10 Delicious gin and tonic garnishes

Nick Moyle and Rich Hood 16 July 2019

When it comes to choosing a garnish for your gin and tonic there are loads of options that, with a little imagination, can set your cocktails soaring to new heights. Here are ten of our favourites…

1. Rosemary

Photo by Jennifer Pallian

Our top choice for a G&T, this savoury herb has more complex flavours and aromas than a lot of gins and its pointy leaves certainly look the part when dunked in your booze. 

Pinch off a soft sprig or pick a woody twig, peel off the lower leaves and you have yourself a DIY cocktail stick. And you can also use its dainty purple flowers. There is no end to rosemary’s cocktail magic…


2. Lemon Verbena

Photo by Henry Be

Another excellent herb, lemon verbena has a potent whiff reminiscent of lemon sherbet that sets off citrussy gins a treat


3. Lavender

Photo by Heather Ford

Lavender possesses one of the most relaxing fragrances known to mankind, so who wouldn’t want to infuse their post-work G&T with its floral aromas to induce a sophisticated level of calm to the evening?

The best flavour-friendly oils come from varieties of English lavender—simply float a flower head on top of your drink or snip further down the stem and use as a stick.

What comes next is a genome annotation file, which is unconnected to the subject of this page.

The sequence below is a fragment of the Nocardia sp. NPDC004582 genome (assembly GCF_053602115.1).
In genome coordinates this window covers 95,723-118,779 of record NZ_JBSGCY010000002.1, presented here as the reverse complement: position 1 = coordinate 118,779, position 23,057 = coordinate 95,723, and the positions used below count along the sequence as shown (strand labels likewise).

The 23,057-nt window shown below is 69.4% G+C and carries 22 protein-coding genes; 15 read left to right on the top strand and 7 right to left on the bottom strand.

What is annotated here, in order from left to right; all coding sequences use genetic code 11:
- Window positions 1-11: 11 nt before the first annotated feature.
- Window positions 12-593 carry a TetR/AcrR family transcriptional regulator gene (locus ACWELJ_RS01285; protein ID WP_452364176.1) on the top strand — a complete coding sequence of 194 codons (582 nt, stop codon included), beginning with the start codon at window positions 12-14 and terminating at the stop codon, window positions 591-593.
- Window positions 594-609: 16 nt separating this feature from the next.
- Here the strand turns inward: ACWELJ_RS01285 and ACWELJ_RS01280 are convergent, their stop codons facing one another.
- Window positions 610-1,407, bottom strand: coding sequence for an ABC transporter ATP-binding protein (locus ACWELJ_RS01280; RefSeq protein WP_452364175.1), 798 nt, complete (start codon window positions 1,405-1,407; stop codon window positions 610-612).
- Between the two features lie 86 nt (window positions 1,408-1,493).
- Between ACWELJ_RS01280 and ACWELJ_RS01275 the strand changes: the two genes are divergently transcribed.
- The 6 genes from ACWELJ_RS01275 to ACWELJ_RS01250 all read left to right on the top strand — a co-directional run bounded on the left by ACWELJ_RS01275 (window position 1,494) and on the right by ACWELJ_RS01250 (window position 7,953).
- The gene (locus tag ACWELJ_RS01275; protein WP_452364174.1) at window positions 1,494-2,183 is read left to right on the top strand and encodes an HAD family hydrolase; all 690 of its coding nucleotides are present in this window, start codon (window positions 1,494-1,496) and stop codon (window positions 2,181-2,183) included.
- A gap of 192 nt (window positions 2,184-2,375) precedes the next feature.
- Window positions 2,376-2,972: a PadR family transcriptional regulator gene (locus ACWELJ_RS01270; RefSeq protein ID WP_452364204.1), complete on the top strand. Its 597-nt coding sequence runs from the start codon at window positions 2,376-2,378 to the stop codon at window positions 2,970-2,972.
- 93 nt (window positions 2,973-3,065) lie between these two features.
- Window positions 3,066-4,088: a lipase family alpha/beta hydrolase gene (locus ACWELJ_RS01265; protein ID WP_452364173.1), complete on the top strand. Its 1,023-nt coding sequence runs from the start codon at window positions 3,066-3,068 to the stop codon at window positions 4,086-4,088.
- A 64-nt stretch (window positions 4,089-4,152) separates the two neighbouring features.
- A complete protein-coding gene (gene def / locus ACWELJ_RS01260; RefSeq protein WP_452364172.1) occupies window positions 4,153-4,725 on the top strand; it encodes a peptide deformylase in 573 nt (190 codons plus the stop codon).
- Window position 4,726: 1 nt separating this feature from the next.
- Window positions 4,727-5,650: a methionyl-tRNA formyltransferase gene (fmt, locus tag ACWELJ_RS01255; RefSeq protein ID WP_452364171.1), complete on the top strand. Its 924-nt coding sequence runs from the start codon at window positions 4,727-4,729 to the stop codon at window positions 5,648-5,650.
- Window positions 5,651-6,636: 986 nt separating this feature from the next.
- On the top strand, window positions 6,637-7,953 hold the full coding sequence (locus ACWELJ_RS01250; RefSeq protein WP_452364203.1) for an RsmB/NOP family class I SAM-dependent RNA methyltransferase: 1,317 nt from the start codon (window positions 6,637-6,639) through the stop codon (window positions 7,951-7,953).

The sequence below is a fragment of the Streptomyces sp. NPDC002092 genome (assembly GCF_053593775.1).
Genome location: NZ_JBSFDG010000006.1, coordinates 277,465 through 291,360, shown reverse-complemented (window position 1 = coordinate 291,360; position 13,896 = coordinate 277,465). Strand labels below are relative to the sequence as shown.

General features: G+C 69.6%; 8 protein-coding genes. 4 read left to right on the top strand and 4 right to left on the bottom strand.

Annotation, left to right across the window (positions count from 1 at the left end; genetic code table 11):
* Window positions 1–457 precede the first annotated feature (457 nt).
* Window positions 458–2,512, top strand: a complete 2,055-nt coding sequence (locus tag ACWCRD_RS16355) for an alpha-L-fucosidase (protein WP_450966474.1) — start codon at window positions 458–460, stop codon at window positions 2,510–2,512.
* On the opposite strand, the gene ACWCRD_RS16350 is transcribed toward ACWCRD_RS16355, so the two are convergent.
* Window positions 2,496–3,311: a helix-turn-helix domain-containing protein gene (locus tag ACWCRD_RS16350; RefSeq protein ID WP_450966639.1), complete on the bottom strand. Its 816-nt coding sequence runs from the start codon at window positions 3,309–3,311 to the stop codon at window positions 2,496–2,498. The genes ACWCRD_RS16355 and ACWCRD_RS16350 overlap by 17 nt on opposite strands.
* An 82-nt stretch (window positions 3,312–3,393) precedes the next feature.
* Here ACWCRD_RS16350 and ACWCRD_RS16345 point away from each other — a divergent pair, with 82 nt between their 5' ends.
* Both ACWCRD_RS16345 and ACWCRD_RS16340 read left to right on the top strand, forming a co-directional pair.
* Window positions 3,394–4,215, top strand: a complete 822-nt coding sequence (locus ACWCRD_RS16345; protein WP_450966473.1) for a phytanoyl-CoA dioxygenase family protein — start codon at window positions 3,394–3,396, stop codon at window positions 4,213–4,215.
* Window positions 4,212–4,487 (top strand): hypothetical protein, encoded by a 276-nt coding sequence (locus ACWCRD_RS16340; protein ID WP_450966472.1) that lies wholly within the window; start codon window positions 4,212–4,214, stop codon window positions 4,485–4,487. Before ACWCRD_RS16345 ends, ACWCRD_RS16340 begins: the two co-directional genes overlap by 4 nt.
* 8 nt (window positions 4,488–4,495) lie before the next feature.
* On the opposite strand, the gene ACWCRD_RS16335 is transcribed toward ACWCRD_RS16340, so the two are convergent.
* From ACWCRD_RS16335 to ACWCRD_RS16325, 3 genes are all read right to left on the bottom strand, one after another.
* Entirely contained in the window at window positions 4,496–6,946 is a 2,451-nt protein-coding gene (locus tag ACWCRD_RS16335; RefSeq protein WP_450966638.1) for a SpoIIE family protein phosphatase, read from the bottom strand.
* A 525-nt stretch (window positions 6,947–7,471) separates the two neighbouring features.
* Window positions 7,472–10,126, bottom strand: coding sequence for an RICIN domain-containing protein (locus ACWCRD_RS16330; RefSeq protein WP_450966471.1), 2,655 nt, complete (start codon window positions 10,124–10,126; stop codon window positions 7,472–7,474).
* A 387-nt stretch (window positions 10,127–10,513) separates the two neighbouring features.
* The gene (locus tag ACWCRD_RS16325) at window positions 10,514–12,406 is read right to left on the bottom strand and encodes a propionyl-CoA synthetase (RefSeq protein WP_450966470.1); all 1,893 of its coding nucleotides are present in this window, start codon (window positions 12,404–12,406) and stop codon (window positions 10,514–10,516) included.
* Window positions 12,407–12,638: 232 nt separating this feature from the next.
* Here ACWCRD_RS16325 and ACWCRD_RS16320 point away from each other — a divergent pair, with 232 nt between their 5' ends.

4. Borage

The star-shaped blue blooms of this wild flower not only add a cool appearance to your cocktail they also add some cool flavours and aromas: borage tastes a lot like cucumber.


5. Salad Burnett

For more cool-as-a-cucumber cocktails seek out the salad burnett. 

Snip off the young leaves and delight in their soft cucumber aromas as they glide across the surface of your drink.


6. Spruce tips

Photo by Matt Hoffman

In early summer spruce and pine trees turn a twin shade of green—the deep woodland green of the older needles are tipped with vivid new growth that radiates with freshness. 

These soft tips look great in a G&T and will infuse your spirit with the lemony essence of the forest. 

They’re also stuffed full with Vitamin C, so gobble them up when you’ve drained your glass.


7. Strawberry

You may think there’s nothing new or exciting about dropping a strawberry into a summer cocktail and, compared to some of our other suggestions, you may worry that a plump fruit will look clumsy in the glass. However, slice a strawberry as thin as you can and freeze it in the middle of an ice cube (half fill the tray with water, freeze, add strawberry, fill, refreeze) and it will turn into a rare cocktail jewel.


8. Gorse flowers

Photo by Eva Wilcock

You can use the ice cube trick for any frozen garnishes with flowers looking especially impressive preserved in frozen water. 

Borage is one of our favourites but anything edible is worth trying. Pot marigolds, pansies and nasturtiums are just three you could experiment with, or how about the bright yellow petals of gorse which come with the added bonus of smelling like coconut.


9. Cinnamon

Some G&Ts cry out for a touch of spice to pep them up to greater levels, and there can be fewer better than the sweet spice of cinnamon. 

Simply grab a stick and drop it into your glass.


10. Pepper

If you like a touch of heat with your cold drinks, then peppercorns make an interesting garnish and help to bring out the fruitier qualities of some gins. 

Simply float a few black or pink peppercorns among the ice cubes and they’ll soon set to work.